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Detroit — Federal prosecutors unsealed an indictment Wednesday against former Macomb County Public Works Commissioner Anthony Marrocco, alleging he teamed with an underling to extort county contractors out of hundreds of thousands of dollars.

The March 11 indictment portrays Marrocco as a tough-talking bully, a braggart and a political kingmaker during a decades-long reign. He threatening to yank municipal contracts, withhold permits and, in May 2016, removed an unidentified excavation firm from a multi-million dollar sinkhole repair project because the company held a fundraiser for Marrocco's political opponent, according to the government.

Builders and contractors bought hundreds of thousands of dollars' worth of tickets to fundraisers and some of the money financed Marrocco's luxury lifestyle, prosecutors said. That included flights, car rentals, dinners at expensive restaurants, condominium association fees, spa visits, wedding and holiday gifts and yacht club expenses, prosecutors said.

"They'll convict me of murder before they convict me of corruption," Marrocco repeatedly told an aide, according to the indictment.

FBI agents have spent at least six years investigating Marrocco, 71, as part of a broader focus on public corruption in Macomb County that has led to the federal convictions of 22 contractors and public officials. That includes trash mogul Chuck Rizzo, towing titan Gasper Fiore and former Clinton Township Trustee Dean Reynolds, who is serving a 17-year federal sentence, one of the longest in the history of Metro Detroit.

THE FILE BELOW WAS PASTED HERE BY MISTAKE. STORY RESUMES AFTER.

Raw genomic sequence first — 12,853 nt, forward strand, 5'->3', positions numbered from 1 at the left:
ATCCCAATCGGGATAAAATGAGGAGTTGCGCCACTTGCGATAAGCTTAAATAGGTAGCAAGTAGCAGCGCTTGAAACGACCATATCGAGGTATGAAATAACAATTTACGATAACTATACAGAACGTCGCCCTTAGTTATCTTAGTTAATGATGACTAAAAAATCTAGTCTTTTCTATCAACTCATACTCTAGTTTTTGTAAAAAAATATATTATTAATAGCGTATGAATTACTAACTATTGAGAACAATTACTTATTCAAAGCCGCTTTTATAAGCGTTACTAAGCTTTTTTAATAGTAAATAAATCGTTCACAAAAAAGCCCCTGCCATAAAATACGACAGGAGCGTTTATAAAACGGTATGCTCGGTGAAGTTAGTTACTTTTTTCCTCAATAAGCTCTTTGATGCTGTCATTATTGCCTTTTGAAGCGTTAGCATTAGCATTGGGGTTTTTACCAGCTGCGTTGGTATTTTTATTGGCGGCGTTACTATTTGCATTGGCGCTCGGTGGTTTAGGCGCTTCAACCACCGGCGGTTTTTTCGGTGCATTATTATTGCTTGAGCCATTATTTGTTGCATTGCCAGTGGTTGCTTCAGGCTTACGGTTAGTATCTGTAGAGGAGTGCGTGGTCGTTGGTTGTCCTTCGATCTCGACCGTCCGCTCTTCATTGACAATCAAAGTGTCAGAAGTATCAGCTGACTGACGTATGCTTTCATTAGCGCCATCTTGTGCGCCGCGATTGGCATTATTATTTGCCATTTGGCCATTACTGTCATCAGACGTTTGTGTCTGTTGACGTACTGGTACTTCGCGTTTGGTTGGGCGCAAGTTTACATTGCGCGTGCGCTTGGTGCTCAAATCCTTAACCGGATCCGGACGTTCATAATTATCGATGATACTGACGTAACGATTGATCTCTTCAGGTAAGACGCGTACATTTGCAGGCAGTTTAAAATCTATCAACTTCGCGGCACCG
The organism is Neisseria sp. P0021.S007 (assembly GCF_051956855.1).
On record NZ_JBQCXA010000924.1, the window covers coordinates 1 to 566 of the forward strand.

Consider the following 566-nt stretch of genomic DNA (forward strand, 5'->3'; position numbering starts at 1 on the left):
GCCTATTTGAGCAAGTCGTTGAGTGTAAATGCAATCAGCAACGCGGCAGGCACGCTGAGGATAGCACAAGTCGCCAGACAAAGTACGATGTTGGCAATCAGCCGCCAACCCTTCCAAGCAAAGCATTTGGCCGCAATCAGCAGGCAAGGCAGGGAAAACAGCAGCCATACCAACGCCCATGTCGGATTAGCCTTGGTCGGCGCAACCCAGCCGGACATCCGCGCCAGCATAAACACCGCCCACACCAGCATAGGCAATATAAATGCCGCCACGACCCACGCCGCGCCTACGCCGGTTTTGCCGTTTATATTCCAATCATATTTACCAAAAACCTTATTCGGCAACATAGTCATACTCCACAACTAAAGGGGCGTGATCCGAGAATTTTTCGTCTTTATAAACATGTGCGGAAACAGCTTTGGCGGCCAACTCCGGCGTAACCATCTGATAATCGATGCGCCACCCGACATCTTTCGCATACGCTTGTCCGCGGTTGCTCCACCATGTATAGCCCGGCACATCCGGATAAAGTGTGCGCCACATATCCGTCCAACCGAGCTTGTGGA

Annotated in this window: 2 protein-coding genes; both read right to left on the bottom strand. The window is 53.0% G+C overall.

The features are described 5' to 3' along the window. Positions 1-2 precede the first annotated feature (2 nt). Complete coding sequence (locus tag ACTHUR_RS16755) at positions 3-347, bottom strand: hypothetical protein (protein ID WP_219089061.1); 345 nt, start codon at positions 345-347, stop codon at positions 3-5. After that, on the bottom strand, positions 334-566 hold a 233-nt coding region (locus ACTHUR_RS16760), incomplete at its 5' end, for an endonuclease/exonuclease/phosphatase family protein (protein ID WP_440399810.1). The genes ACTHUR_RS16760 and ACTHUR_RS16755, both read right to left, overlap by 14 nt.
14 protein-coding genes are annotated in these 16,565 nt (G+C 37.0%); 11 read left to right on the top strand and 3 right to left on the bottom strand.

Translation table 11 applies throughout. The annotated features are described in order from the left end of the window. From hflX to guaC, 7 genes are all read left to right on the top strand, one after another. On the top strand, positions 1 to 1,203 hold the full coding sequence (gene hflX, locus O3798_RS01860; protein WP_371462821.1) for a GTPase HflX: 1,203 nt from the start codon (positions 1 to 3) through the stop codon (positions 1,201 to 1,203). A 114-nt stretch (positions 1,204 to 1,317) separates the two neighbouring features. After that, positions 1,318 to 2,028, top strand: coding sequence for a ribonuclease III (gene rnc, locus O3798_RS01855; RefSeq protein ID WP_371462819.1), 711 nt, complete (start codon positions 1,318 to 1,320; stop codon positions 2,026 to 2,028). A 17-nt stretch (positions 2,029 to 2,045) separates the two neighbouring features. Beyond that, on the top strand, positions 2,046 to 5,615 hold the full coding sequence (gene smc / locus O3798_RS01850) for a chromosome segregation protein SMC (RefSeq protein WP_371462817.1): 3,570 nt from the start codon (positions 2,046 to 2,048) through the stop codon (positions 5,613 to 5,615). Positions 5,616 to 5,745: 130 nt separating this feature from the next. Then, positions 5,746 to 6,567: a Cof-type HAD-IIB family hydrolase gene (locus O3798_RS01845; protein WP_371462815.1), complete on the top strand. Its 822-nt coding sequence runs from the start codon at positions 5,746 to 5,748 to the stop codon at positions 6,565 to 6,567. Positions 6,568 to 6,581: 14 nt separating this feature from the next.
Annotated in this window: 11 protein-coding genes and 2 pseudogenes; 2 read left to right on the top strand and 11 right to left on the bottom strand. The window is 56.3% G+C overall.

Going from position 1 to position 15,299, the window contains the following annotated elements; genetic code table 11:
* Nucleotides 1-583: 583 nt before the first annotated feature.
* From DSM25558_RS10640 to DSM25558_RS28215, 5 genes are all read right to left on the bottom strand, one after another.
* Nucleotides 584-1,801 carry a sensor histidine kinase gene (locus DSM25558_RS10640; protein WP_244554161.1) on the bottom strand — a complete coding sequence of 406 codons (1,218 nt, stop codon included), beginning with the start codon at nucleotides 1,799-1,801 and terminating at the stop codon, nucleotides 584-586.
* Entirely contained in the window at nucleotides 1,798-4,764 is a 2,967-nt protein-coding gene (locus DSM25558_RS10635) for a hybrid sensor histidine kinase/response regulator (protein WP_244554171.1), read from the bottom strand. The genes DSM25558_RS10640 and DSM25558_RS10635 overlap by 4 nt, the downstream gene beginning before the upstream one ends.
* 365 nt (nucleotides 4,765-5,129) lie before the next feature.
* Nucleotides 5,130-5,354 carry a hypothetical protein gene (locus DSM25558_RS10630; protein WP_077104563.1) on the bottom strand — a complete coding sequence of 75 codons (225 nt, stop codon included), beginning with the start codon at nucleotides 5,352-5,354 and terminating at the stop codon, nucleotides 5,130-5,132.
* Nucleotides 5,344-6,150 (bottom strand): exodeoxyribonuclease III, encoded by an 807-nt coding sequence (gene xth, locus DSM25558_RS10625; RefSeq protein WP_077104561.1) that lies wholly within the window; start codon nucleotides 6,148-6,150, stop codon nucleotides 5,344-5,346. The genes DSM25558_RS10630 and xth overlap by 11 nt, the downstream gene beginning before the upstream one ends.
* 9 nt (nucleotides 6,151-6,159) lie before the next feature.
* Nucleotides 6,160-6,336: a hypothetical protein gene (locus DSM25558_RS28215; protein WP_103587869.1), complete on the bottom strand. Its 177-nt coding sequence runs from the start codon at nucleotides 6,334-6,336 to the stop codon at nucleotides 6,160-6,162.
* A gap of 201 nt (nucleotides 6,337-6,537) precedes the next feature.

“For far too long, due to Commissioner Marrocco’s unchecked power over builders and contractors in Macomb County, business owners were forced to pay homage to the commissioner by purchasing expensive fundraising tickets for the sole benefit of the commissioner,” U.S. Attorney Matthew Schneider said in a statement.

“The two decades of alleged extortion by Mr. Marrocco show an obscene abuse of power and a grave betrayal of the trust of the citizens of Macomb County.”

The indictment is political, Marrocco's lawyer, Steve Fishman, told The Detroit News.

"This case is about politics, not criminal activity," Fishman wrote in an email. "Just like every other elected official, Tony Marrocco held campaign events and invited people to contribute. Whether they did or not was entirely up to them. No one was forced to do anything.

"If that conduct is illegal," Fishman added, "every politician in America is going to jail."

Macomb County Executive Mark Hackel, a Democrat, helped encourage county contractors to speak with investigators.

“I felt comfortable this day would come. It’s about time,” Hackel told The News. “People were afraid to challenge him. This was a crisis that a public official had instilled in developers and contractors.”

The alleged scheme outlined by prosecutors spanned more than two decades, ending in 2016 when Marrocco, a Democrat, lost an expensive re-election fight to Candice Miller, a Republican.